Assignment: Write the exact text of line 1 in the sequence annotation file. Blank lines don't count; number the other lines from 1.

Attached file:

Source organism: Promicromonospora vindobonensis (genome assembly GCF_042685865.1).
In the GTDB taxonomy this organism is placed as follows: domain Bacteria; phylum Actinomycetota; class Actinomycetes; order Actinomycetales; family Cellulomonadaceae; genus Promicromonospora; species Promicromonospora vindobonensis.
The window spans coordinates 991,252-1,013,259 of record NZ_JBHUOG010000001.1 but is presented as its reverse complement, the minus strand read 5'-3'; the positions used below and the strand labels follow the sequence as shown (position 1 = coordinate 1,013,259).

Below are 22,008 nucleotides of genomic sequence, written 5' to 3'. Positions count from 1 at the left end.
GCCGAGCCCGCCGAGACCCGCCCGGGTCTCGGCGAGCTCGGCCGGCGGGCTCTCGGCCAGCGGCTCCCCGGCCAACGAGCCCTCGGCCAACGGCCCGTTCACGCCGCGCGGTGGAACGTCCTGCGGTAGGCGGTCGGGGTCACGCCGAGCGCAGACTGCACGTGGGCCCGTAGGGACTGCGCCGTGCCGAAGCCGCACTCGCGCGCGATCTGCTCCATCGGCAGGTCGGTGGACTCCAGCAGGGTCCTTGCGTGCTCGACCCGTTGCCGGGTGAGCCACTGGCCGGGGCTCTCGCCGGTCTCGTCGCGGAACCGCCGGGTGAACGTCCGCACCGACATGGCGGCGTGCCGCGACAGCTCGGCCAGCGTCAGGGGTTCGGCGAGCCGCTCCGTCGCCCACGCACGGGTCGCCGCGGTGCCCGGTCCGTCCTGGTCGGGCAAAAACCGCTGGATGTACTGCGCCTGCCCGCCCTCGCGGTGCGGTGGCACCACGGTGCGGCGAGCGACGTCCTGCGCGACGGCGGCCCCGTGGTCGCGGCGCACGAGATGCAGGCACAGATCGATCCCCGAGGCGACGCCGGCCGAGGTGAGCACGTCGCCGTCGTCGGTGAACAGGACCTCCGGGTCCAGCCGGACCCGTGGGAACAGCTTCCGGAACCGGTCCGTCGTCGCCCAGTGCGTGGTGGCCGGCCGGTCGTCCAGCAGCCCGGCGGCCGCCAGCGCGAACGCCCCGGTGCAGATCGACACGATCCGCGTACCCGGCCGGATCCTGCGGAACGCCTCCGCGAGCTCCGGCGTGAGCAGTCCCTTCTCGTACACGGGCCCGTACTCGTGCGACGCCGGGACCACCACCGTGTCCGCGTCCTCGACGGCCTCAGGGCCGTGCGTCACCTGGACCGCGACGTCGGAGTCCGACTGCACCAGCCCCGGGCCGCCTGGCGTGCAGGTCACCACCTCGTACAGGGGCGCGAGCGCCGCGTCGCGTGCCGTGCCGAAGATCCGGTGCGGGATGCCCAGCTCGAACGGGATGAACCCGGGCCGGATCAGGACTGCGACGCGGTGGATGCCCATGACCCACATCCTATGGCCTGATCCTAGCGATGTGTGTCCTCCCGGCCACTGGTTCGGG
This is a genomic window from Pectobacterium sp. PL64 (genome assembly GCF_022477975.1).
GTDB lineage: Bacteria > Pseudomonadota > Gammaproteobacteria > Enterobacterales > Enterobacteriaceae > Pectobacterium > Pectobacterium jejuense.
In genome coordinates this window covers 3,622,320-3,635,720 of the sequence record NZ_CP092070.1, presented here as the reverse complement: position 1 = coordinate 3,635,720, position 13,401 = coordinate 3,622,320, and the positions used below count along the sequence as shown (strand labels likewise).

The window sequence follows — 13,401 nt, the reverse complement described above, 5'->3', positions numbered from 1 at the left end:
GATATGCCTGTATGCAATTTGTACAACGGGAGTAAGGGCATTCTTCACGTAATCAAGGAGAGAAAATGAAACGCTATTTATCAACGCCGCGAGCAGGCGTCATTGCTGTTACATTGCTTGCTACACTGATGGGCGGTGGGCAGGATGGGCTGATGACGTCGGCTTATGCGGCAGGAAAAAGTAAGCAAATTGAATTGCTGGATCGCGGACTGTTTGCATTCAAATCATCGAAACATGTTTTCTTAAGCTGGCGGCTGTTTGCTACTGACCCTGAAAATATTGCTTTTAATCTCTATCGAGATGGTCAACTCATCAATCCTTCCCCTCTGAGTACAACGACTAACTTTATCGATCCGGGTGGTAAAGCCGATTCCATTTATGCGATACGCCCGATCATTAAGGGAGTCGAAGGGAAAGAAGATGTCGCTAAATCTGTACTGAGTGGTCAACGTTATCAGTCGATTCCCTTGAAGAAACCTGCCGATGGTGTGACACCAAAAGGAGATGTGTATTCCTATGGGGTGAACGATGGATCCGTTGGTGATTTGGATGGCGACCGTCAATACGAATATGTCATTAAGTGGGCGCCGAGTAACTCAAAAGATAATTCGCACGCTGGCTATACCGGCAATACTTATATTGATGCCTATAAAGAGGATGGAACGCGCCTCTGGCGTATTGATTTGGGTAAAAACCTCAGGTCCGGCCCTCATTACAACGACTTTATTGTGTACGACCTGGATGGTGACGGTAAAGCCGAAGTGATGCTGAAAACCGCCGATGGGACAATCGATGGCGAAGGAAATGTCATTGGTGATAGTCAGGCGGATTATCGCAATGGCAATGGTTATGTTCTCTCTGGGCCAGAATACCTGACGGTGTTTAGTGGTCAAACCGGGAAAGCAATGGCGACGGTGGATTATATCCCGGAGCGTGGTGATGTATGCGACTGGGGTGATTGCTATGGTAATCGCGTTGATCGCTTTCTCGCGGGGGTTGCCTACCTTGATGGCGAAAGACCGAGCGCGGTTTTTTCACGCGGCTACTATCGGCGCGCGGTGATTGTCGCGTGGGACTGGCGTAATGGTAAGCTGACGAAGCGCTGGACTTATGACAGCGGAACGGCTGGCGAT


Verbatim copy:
Source organism: Promicromonospora vindobonensis (genome assembly GCF_042685865.1).